Microsoft's new Story Remix app for Windows 10 will use AI to make editing our videos on our mobile devices even easier and much more impressive.
On Thursday Microsoft unveiled their new image recognition software which uses deep learning to help users edit their photos and videos on Windows 10 devices. Along with the company's recent acquisition of two AI start-ups, this is more proof of how seriously Microsoft is taking AI.
Microsoft's new Story Remix app will replace the previous Windows 10 Photos app, and it was showcased onstage by Microsoft executive Lorraine Bardeen. She demoed how users will be able to add animations on top of their videos, and thanks to the built in AI, these animations can follow certain objects, such as a football heading towards a goal. She did exactly by taking a video of a girl dribbling a football and then superimposed a fireball on top of the ball as it headed to the back of the net.
In addition to editing videos, Microsoft's new app will be able to let people search for photos and videos based on their location, and the people in it, much like Google's and Apple's Photos apps. Microsoft has been slightly behind its competitors, but they did begin working on the app a year and a half ago.
"What you're basically seeing is everyone in the industry is taking advantage of deep learning and how it's revolutionizing how we build products," said Chris Pratley, a Microsoft corporate vice president, in an interview with CNBC. "We certainly don't use anyone's data to train on unless they give us permission," he added.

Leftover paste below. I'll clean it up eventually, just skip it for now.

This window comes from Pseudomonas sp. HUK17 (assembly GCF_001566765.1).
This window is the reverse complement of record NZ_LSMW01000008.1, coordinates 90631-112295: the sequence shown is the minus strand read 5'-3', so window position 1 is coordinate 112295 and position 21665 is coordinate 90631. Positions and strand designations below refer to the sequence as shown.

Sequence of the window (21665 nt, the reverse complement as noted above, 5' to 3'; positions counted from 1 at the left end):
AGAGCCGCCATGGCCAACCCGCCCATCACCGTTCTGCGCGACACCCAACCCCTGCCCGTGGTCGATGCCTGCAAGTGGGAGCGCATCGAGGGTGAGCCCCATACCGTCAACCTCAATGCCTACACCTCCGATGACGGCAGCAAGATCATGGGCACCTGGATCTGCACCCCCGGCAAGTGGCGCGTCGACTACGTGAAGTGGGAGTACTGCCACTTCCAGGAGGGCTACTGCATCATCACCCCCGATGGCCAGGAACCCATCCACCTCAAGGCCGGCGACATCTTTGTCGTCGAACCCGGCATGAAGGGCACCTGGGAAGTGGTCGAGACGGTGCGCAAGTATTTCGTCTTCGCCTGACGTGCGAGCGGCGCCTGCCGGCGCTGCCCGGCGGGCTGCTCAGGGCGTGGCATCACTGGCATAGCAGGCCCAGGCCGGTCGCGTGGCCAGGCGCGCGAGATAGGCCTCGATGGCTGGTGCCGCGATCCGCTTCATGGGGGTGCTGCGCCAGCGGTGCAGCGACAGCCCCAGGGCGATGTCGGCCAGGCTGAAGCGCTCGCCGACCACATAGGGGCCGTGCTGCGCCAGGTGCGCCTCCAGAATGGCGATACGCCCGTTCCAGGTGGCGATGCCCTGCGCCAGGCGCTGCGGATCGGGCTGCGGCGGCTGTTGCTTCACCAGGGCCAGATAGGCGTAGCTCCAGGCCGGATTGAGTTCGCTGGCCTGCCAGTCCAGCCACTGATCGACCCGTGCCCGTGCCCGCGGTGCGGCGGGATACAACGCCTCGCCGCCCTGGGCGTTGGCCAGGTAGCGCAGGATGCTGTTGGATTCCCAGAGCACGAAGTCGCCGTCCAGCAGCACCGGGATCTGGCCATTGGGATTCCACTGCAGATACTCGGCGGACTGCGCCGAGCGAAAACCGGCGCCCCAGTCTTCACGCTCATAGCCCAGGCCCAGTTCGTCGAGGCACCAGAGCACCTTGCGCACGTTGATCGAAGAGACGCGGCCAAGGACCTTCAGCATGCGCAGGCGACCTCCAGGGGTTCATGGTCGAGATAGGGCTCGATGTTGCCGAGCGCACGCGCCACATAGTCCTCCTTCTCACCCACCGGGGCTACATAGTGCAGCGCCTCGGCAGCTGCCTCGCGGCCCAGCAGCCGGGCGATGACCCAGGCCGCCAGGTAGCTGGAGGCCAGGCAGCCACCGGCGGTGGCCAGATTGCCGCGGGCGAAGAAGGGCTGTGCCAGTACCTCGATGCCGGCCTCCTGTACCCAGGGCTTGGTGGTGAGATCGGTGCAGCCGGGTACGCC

"This is one of the things that makes PCs great: I can use local computation and the GPU to analyze every frame of a video," Pratley said. "Once we know pictures of a soccer ball in every frame, it's trivial to re-render video. The hard part was even knowing it was an object and then computing all of that. That's very hard to do on a phone."
The Story Remix app uses the Cognitive Toolkit open-source framework for deep learning and the system was trained in its Azure cloud. Microsoft's R&D group also pitched in so that the app could recognise and follow objects in videos.